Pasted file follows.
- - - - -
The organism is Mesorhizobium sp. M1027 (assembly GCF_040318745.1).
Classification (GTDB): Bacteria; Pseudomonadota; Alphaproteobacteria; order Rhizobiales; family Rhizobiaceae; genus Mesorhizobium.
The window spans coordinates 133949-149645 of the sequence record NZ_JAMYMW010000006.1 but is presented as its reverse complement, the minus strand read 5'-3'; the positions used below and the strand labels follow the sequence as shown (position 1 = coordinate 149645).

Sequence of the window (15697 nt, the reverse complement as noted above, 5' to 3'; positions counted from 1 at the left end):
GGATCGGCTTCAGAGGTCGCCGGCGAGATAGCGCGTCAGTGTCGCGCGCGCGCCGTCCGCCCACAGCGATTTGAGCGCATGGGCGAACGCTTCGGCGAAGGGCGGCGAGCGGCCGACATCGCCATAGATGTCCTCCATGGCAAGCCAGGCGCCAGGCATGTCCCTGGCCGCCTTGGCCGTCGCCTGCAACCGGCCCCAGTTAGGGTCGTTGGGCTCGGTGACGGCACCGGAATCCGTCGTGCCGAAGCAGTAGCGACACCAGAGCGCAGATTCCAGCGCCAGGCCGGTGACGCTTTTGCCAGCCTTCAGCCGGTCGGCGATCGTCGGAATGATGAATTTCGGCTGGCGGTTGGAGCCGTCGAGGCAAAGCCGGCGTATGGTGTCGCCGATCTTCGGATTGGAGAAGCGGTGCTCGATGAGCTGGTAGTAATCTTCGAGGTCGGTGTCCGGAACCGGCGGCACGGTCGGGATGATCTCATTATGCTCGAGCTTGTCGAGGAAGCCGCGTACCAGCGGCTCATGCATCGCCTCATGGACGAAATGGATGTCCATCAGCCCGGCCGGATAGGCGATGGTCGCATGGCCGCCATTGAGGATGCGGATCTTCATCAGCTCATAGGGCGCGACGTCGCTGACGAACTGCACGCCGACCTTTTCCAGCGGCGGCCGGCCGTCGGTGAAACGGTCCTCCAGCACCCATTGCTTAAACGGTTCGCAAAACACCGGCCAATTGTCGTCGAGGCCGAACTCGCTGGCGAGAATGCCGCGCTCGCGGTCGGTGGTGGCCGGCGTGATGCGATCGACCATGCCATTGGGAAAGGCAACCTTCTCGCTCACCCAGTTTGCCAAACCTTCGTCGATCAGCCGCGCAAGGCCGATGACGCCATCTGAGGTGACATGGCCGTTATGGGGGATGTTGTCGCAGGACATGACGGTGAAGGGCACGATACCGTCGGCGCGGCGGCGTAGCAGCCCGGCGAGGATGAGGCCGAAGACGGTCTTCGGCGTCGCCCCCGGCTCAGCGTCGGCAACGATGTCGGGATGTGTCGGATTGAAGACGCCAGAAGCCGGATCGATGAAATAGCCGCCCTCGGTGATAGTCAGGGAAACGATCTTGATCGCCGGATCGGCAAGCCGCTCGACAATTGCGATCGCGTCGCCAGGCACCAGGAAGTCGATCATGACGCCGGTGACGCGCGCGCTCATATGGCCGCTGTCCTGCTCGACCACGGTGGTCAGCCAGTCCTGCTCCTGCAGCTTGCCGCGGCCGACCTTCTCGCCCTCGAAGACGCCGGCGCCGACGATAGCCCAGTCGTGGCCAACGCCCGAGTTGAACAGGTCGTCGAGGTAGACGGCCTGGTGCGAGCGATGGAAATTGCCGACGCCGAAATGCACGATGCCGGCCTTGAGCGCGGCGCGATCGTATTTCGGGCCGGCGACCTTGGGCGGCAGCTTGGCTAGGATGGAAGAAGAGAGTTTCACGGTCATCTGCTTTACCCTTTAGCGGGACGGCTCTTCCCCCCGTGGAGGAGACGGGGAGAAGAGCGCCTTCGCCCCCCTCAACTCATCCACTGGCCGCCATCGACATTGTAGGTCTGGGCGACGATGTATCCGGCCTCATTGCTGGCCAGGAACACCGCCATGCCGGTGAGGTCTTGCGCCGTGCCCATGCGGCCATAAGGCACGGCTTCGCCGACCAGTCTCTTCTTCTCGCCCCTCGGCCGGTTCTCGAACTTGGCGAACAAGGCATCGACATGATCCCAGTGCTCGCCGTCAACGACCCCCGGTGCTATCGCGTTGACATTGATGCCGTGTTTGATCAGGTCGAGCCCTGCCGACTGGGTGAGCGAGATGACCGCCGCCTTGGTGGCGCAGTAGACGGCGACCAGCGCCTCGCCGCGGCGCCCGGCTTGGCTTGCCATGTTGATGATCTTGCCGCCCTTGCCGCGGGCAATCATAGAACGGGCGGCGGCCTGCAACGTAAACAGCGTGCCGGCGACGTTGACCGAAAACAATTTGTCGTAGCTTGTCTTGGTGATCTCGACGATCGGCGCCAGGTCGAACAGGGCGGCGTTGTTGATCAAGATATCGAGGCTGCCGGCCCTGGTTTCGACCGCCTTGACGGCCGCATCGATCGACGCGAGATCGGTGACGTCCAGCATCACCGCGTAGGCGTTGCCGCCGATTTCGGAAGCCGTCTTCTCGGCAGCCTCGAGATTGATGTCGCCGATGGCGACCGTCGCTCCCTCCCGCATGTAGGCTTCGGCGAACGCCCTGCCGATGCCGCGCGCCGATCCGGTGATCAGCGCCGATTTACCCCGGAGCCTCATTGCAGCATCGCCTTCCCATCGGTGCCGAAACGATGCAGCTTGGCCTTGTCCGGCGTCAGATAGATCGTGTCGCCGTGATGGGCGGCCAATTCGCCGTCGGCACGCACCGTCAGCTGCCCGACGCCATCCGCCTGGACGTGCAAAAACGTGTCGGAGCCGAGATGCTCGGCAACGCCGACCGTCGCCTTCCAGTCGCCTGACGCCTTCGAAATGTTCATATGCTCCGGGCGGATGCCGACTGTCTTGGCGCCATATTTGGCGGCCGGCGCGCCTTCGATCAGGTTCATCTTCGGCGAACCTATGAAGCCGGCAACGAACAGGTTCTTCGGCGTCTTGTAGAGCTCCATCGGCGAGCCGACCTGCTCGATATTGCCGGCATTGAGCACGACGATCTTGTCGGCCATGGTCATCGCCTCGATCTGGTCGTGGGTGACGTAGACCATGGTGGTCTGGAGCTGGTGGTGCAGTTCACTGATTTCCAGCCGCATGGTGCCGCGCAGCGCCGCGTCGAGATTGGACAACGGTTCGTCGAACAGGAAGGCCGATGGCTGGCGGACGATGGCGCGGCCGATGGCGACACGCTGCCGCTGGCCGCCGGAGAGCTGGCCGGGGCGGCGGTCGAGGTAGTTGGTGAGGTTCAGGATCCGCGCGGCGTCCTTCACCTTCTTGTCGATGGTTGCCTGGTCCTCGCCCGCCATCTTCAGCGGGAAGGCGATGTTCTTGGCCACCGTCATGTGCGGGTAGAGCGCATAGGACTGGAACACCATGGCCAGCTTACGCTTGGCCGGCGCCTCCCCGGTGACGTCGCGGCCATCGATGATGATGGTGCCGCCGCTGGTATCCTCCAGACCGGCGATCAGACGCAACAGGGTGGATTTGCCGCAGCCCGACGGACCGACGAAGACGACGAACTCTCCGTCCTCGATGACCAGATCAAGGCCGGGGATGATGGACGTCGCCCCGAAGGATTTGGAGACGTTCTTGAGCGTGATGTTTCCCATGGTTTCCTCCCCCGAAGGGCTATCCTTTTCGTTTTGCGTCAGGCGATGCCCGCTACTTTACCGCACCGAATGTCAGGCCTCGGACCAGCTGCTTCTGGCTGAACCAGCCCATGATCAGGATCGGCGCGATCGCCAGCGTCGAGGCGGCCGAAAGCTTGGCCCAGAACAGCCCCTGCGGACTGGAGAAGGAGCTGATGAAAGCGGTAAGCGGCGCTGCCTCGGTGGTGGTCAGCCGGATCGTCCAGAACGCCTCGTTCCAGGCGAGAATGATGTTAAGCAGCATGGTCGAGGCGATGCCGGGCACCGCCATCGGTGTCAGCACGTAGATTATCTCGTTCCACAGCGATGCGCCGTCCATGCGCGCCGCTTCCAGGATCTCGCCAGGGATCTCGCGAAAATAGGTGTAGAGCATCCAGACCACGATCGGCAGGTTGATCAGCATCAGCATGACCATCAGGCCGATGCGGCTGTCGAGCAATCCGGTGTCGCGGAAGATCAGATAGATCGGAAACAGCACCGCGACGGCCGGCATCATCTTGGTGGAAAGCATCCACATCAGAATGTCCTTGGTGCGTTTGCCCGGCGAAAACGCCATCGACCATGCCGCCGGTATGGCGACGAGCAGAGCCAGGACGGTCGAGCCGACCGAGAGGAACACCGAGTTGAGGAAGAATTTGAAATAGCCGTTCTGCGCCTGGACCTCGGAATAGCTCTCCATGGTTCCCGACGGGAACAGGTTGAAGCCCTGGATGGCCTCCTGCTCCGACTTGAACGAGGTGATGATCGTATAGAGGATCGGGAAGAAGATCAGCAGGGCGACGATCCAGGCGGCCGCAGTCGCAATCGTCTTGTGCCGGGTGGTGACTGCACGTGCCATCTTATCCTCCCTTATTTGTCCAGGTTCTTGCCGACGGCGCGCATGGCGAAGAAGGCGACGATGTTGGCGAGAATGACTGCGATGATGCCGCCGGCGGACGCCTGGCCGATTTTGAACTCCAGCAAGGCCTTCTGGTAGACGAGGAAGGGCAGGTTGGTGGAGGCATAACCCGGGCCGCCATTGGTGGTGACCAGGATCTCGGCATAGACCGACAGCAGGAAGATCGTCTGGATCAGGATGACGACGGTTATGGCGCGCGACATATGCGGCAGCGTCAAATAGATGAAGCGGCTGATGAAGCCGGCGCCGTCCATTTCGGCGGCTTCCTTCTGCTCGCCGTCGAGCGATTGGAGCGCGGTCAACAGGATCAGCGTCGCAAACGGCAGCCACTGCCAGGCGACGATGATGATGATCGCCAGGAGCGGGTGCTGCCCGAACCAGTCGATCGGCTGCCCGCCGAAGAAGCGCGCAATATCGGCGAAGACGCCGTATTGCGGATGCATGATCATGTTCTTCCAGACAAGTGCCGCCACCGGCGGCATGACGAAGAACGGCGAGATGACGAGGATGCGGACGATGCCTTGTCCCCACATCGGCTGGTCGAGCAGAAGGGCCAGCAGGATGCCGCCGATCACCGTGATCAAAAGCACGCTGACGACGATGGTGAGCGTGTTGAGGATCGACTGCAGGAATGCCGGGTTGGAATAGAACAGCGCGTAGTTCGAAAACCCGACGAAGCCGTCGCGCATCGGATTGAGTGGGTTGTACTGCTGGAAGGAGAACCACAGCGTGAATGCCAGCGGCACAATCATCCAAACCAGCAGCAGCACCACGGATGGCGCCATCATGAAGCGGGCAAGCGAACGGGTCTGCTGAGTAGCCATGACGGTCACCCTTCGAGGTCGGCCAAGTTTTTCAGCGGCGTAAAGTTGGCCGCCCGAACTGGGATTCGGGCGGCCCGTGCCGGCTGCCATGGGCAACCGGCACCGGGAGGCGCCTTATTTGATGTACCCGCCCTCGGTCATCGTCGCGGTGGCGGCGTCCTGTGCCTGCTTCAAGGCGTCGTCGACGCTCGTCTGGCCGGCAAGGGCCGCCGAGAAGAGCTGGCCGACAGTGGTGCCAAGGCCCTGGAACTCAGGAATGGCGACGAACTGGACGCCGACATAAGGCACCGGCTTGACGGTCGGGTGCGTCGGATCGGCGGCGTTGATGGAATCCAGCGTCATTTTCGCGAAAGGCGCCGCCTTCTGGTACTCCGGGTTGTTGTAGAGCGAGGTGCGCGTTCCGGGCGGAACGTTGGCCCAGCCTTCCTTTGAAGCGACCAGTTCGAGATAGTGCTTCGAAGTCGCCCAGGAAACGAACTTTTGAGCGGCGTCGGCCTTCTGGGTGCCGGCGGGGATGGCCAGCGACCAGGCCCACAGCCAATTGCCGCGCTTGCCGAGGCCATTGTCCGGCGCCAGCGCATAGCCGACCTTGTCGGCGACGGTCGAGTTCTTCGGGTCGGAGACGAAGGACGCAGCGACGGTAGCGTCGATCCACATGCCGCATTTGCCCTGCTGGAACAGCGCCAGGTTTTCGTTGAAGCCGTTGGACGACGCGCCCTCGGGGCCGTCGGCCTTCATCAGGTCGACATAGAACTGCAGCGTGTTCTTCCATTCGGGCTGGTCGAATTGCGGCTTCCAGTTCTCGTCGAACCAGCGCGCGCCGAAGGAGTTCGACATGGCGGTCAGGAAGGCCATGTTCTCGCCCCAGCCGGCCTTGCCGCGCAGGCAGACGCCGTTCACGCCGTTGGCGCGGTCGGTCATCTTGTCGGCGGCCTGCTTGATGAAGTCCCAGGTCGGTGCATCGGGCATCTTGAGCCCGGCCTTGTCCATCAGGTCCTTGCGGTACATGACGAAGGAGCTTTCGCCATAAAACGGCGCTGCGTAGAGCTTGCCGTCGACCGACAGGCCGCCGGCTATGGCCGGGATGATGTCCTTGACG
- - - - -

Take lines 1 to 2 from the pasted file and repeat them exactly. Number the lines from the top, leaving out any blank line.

The organism is Mesorhizobium sp. M1027 (assembly GCF_040318745.1).
Classification (GTDB): Bacteria; Pseudomonadota; Alphaproteobacteria; order Rhizobiales; family Rhizobiaceae; genus Mesorhizobium.